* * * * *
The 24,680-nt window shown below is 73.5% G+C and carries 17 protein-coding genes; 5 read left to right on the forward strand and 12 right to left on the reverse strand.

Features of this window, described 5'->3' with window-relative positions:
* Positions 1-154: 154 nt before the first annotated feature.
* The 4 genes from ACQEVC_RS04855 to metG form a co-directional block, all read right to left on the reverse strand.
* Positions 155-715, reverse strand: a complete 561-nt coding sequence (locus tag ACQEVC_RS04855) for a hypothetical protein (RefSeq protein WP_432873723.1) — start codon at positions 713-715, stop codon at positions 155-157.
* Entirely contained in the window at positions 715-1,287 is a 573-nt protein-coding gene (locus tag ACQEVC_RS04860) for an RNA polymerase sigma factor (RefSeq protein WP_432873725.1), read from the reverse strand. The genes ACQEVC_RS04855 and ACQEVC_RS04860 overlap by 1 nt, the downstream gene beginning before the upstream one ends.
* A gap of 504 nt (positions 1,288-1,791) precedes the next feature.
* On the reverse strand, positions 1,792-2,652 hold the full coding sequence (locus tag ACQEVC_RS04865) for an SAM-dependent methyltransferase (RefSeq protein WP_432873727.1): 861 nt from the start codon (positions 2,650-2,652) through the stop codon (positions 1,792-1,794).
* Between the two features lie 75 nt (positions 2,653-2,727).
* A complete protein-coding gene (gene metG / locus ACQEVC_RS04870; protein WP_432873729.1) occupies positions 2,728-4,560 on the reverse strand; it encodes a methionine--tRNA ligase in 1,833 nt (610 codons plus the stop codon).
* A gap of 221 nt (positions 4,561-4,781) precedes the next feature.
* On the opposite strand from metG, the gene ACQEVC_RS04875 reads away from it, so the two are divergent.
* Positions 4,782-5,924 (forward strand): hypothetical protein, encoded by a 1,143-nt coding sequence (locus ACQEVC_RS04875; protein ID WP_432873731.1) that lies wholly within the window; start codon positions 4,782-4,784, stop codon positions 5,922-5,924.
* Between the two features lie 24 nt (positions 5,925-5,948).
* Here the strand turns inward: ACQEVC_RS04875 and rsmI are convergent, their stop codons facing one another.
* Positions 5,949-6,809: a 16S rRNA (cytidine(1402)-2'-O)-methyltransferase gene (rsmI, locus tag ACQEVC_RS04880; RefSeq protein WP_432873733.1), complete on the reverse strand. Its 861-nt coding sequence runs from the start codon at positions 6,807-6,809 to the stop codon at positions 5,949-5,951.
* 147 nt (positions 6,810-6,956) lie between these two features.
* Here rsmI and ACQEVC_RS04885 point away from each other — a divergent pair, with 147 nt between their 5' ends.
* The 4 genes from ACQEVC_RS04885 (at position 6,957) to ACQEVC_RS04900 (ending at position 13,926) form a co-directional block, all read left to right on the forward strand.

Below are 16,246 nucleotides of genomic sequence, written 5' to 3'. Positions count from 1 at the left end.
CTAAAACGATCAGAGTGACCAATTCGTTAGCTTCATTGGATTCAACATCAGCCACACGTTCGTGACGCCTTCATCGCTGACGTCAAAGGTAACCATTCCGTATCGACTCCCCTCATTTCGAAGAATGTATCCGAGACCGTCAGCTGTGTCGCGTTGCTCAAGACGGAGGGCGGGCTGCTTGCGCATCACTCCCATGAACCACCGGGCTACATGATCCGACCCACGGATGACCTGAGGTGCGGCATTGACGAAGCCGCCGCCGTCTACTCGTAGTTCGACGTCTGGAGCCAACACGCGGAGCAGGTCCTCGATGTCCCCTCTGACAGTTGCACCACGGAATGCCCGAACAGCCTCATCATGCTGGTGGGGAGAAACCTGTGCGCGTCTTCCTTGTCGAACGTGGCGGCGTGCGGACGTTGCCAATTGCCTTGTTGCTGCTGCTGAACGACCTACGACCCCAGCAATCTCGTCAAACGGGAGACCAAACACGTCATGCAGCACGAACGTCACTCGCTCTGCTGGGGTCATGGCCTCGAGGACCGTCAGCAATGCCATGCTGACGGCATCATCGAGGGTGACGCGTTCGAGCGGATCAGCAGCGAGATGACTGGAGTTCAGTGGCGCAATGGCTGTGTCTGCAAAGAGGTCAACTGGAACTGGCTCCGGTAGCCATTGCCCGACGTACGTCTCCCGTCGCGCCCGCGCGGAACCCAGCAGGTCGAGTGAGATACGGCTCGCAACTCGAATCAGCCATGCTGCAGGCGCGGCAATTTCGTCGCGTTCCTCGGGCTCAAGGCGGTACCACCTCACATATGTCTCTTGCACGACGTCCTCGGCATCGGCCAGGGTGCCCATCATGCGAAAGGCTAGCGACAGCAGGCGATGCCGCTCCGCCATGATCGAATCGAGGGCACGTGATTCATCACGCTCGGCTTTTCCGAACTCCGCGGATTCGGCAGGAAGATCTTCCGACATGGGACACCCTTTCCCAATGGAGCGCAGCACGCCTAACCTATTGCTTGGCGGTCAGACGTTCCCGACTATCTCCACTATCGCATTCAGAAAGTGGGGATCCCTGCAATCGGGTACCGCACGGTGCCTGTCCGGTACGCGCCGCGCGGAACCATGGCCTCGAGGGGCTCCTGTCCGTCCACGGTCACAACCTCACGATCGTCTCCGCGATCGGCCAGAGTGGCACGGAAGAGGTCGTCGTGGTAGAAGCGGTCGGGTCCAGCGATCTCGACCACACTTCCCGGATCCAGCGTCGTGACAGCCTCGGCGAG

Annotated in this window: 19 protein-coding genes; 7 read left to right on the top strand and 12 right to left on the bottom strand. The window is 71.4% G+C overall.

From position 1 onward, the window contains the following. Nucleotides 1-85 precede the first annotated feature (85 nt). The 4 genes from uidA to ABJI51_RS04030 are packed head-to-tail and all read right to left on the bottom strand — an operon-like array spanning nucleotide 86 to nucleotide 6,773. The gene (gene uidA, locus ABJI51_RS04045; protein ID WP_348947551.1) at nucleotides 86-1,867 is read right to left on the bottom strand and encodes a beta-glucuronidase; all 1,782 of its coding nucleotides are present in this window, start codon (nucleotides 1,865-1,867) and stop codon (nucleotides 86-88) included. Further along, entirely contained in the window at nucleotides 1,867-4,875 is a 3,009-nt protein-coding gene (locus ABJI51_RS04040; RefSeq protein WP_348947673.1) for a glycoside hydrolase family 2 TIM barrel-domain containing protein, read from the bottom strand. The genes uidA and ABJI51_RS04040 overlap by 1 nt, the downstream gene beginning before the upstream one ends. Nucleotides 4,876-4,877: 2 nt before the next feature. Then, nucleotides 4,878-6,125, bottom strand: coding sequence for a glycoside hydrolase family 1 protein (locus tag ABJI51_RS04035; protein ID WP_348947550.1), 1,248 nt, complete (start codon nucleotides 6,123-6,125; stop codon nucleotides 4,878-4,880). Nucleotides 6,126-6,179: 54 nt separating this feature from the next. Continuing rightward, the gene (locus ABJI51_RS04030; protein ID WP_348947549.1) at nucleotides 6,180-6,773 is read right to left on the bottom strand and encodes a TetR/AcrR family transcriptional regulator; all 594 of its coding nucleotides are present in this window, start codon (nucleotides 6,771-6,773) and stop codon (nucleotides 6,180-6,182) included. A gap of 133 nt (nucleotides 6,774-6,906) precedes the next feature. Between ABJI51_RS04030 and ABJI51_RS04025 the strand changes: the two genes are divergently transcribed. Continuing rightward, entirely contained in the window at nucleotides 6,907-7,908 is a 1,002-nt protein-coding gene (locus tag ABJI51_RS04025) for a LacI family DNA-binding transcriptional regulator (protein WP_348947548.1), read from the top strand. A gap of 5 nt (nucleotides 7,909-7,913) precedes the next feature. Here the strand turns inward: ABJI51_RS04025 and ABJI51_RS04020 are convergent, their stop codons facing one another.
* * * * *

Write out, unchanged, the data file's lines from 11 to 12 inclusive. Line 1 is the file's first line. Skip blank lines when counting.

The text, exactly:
* A gap of 221 nt (positions 4,561-4,781) precedes the next feature.
* On the opposite strand from metG, the gene ACQEVC_RS04875 reads away from it, so the two are divergent.